CITC warns Internet apps to follow Kingdom’s rules

Updated 14 April 2013
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CITC warns Internet apps to follow Kingdom’s rules

The Communications and Information Technology Commission (CITC) has warned of appropriate measures if providers of Internet messenger applications such as Skype, WhatsApp and Viber fail to comply with its rules.
These applications allow text and audio communication over the Internet. Some telecom applications over the Internet protocol currently do not meet the regulatory conditions in the Kingdom, according to the commission. The CITC said in a statement, carried by the SPA, that it encourages companies to provide the latest services, but these services should meet the requirement of the licenses issued to them and protect the privacy of the users.
The commission told service providers to work with the developers of such applications to “quickly meet the regulatory conditions.”
Mobile penetration was 188 percent by the end of 2012, CITC data shows. Saudi Arabia now has 15.8 million Internet subscribers and the average user watches three times as many online videos per day as counterparts in the US, according to YouTube.
In the UAE, most Skype applications and Viber calls are blocked, but WhatsApp messenger remains accessible.


The man who leads millions of chefs from his kitchen in Saudi Arabia

Thomas Gugler
Updated 25 June 2018
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The man who leads millions of chefs from his kitchen in Saudi Arabia

  • Gugler moved to Saudi Arabia in 2002 to join Saudi Arabian Airlines as their executive master chef. In 2009, he co-founded the Saudi Arabian Chefs Association.
  • Now, as president of the World Association of Chefs’ Societies, he is tasked with the significant responsibility of leading more than 10 million members from across 110 countries.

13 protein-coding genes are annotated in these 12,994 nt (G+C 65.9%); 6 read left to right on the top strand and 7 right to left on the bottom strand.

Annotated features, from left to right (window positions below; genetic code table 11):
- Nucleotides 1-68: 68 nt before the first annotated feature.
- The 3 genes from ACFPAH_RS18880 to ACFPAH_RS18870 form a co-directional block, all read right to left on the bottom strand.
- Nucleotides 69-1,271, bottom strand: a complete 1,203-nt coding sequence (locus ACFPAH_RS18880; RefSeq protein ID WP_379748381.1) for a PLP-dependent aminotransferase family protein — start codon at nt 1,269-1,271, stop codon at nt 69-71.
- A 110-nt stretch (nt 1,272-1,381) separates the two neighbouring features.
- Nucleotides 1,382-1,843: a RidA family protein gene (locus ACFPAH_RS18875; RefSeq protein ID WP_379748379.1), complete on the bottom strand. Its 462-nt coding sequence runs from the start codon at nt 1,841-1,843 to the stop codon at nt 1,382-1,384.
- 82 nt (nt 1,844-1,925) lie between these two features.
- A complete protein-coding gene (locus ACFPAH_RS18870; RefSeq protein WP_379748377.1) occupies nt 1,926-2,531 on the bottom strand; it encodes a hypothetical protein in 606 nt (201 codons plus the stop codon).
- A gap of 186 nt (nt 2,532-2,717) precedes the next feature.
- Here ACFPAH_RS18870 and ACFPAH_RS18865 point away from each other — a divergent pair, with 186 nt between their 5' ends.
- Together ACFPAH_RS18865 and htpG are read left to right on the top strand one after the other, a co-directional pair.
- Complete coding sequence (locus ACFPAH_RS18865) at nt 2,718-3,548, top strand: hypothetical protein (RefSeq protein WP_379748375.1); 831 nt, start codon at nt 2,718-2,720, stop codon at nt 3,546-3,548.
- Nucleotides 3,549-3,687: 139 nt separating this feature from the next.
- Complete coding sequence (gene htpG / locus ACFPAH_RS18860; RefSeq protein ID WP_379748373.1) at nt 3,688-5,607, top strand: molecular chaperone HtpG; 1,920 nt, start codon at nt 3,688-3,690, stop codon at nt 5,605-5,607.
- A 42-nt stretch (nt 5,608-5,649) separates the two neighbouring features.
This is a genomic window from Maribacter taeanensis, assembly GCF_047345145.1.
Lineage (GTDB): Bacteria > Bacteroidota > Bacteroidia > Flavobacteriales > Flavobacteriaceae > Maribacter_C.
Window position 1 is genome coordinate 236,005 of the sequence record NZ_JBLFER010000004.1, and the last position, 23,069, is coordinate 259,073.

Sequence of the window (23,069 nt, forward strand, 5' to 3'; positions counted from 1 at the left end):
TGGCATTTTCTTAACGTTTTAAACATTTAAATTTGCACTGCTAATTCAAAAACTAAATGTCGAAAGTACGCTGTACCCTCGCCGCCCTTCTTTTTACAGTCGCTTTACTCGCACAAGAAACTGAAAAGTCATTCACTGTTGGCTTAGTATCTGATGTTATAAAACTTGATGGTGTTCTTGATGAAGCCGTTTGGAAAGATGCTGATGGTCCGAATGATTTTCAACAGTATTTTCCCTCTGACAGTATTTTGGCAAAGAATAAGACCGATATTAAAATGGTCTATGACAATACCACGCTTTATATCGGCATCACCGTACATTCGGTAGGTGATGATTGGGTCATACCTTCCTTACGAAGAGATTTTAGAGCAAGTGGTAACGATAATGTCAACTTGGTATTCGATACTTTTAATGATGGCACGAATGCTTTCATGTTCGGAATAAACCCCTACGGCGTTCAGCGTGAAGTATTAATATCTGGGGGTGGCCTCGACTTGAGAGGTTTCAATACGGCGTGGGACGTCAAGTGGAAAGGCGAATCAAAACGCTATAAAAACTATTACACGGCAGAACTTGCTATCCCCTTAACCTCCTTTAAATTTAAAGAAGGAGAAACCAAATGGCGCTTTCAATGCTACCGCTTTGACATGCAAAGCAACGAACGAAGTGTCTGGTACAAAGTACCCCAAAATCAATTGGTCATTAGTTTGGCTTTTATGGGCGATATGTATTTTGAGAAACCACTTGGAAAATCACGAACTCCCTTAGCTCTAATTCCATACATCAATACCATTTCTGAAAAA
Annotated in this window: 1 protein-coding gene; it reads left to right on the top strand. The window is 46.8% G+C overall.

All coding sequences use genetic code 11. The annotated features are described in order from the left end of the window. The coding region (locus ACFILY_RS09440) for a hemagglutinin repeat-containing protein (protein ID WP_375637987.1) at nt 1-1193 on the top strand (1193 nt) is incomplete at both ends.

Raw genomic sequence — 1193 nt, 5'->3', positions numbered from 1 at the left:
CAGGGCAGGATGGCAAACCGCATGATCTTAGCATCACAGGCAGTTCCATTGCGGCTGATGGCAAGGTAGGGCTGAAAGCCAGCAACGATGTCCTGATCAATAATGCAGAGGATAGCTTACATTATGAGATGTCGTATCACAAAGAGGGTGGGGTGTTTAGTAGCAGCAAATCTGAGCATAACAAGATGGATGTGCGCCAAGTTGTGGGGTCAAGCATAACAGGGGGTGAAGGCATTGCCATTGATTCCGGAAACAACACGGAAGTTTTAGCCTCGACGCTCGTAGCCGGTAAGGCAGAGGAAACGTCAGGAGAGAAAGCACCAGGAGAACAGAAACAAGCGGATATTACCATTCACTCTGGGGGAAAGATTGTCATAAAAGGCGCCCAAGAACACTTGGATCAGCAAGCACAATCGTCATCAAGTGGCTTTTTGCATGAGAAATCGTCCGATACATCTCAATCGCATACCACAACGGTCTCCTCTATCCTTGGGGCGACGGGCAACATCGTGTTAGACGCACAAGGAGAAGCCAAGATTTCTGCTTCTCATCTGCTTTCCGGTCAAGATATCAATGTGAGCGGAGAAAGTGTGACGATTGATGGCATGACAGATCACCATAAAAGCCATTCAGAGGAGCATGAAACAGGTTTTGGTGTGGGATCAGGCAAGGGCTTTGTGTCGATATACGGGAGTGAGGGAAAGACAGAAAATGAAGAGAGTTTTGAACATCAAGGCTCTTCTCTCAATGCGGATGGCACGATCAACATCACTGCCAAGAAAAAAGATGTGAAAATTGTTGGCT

DUBAI: As far as a career in food goes, Thomas Gugler seems to have done it all — from working with five-star hotels and gourmet restaurants to hospitals, airlines, mass catering and teaching in universities. 

Having worked in 13 different countries across the spectrum of the food and beverage industry, Gugler moved to Saudi Arabia in 2002 to join Saudi Arabian Airlines as their executive master chef. In 2009, he co-founded the Saudi Arabian Chefs Association.

“I knew I wanted to become a chef since I was two,” Gugler told Arab News. “My mother and grandmother were both fantastic cooks and that’s how I fell in love with this profession.”

He’s come a long way since he was two in his 35-year-long career, 17 of which he has spent in Saudi Arabia.

Now, as president of the World Association of Chefs’ Societies, he is tasked with the significant responsibility of leading more than 10 million members from across 110 countries.

“We organize worldwide cooking competitions and educational programs, as well as look into issues such as sustainability and cultural cooking. Our role is to build bridges between the commercial part and the consumers.”

With the head of such a prestigious global organization being based in Saudi Arabia, the local industry should be poised for growth, but, according to Gugler, there is plenty of room for improvement.

“Generally, the cooking and food standards here are not the best but with time and effort all this will be developed more and more,” he said.

Socio-political changes and the boost to the Saudi tourism sector will go a long way in developing the food and beverage industry, he believes.

“This will motivate and benefit the entire hospitality industry and raise the level, which is necessary. Stricter rules, regulations and food safety practices will encourage young and talented people in the industry to become better. It’s a golden opportunity,” Gugler said

His personal preference in food veers toward the local. “I like Arabic cuisine. The best kind is the cultural ethnic cuisine, the heritage of which can be traced back centuries. The local Hijazi cuisine is something no one should miss,” he said.